3. A lighting circuit according to claim 1, further comprising a supplied-voltage detector for detecting a DC input voltage applied at a DC input terminal and changing the reference value of the output current detector according to a reduction in the DC input voltage, to thereby ensure boosting control so as to make power to the discharge lamp to be lower than rated power.
4. A lighting circuit according to claim 1, wherein the control circuit generates a pulse width modulation signal having a duty cycle according to the signals from the voltage detector and the current detector and sending the pulse width modulations signal to the DC voltage booster circuit to control the output voltage thereof.
5. A lighting circuit according to claim 1, further comprising:
an igniter circuit, having a capacitor for lamp-current detection and lamp-current control connected in series with the discharge lamp, for supplying a trigger pulse to the discharge lamp until the discharge lamp is lit after reception of a lighting start command; and
an igniter starter circuit for discriminating whether or not the discharge lamp is lit on the basis of a detection voltage from the capacitor and sending a signal to the igniter circuit to stop generation of the trigger pulse when the discharge lamp is lit.
6. A lighting circuit according to claim 5, wherein the lighting circuit further comprises a high frequency booster circuit for converting the output voltage of the DC voltage booster circuit into an AC voltage, and wherein a power supply voltage on an output line of the high voltage booster circuit is commonly supplied to said igniter circuit for applying a trigger pulse to the discharge lamp until the discharge lamp is lit and to said igniter starter circuit for discriminating whether or not the discharge lamp is lit.
7. A lighting circuit according to claim 1, further comprising a high frequency booster circuit for converting the output voltage of the DC voltage booster circuit into an AC voltage, the high frequency booster circuit comprising:
positive and negative input terminals,
a transformer having a primary winding and a feedback winding,
a choke coil having a first terminal connected to the positive input terminal and a second terminal connected to a center tap of the primary winding of the transformer,
a pair of active switching elements, respectively provided between both ends of the primary winding of the transformer and the negative input terminal, for performing mutually opposite switching operations, and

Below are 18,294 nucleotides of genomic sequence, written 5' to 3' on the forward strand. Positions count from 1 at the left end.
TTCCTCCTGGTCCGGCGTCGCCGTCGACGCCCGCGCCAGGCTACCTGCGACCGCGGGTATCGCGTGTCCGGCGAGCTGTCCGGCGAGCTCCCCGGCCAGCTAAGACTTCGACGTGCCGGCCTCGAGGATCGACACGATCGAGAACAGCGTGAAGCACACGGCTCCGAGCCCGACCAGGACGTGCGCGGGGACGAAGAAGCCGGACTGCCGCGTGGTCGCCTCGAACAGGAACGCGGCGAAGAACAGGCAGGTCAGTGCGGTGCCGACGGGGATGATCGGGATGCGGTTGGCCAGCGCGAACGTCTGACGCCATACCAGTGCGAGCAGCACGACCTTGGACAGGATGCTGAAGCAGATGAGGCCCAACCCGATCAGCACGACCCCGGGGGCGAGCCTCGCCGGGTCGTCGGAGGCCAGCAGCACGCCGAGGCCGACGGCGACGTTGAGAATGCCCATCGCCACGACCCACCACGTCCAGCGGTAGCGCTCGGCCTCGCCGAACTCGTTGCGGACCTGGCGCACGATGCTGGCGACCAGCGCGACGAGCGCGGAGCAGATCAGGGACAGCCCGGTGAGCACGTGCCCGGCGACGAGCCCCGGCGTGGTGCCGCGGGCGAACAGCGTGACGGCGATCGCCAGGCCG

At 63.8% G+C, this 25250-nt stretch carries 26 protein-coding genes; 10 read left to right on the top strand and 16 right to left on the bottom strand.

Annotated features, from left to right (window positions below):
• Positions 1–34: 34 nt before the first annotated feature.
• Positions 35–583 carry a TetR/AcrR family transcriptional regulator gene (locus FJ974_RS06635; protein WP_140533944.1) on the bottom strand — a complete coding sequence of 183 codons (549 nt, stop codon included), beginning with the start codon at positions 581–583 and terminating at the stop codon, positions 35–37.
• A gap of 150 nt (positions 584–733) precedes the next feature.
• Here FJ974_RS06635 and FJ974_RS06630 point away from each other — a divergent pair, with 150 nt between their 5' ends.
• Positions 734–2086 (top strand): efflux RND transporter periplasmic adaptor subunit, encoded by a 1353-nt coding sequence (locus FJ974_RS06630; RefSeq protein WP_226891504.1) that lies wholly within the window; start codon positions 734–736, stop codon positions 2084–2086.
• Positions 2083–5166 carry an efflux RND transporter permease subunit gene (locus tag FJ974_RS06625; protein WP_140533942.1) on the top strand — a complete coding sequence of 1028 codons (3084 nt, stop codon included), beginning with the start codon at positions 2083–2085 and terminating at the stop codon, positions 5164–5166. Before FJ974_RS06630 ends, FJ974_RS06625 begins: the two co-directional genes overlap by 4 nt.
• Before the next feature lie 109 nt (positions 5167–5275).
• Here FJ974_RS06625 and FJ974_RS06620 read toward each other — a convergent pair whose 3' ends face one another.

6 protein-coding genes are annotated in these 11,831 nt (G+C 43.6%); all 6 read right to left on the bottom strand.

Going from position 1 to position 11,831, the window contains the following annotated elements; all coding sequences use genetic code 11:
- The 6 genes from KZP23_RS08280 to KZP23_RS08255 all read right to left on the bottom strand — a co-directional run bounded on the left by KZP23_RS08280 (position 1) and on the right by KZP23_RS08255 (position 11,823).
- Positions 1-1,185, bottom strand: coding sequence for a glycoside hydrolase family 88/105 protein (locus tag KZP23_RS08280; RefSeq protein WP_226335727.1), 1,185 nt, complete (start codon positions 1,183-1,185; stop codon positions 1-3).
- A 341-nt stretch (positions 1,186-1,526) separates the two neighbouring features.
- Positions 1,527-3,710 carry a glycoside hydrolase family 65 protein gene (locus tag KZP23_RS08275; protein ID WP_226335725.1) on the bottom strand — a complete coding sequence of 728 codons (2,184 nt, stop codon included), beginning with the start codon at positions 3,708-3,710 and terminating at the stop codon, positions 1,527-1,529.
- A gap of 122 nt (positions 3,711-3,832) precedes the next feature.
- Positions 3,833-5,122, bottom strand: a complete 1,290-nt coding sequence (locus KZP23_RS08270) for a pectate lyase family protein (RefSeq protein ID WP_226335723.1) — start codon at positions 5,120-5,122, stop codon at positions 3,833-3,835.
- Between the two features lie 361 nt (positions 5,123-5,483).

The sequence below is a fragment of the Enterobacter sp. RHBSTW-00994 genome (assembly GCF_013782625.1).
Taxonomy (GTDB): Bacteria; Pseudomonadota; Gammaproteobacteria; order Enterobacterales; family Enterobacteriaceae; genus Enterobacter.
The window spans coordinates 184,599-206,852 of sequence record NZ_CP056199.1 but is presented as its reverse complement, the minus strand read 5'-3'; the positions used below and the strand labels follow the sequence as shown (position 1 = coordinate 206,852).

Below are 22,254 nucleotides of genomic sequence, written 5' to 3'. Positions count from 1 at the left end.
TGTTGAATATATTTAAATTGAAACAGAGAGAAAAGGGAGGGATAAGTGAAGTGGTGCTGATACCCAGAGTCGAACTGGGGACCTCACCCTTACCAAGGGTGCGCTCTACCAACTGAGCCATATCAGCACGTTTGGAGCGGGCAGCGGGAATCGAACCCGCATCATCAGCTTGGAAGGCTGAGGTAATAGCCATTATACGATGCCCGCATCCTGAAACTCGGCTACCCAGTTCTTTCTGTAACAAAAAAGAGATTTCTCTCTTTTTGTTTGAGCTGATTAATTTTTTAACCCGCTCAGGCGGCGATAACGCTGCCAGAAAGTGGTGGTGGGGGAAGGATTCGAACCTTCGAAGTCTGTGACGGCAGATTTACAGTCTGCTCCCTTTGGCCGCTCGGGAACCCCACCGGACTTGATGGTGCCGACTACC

a bias circuit having constant current means, connected to said second terminal of the choke coil, for supplying a predetermined bias voltage based on a potential at a subsequent stage of the choke coil to the active switching elements.
8. A lighting circuit according to claim 6, wherein the high frequency booster circuit comprises:
positive and negative input terminals;
a transformer having a primary winding and a feedback winding;
a choke coil having a first terminal connected to the positive input terminal and a second terminal connected to a center tap of the primary winding of the transformer;
a pair of active switching elements, respectively provided between both ends of the primary winding of the transformer and the negative input terminal, for performing mutually opposite switching operations; and
a bias circuit having constant current means, connected to said second terminal of the choke coil, for supplying a predetermined bias voltage based on a potential at a subsequent stage of the choke coil to the active switching elements.
9. A lighting circuit according to claim 1, further comprising a voltage drop detector for changing the reference value of the output current detector in accordance with a reduction in a power supply voltage to thereby control power given to the discharge lamp.
10. In a lighting circuit for a discharge lamp for a vehicle comprising a DC voltage booster circuit for boosting an input voltage from a DC voltage input terminal to provide an output voltage that is converted into an AC voltage to be applied to a high-pressure discharge lamp, the improvement comprising:
a voltage detector for detecting the output of the DC voltage booster circuit;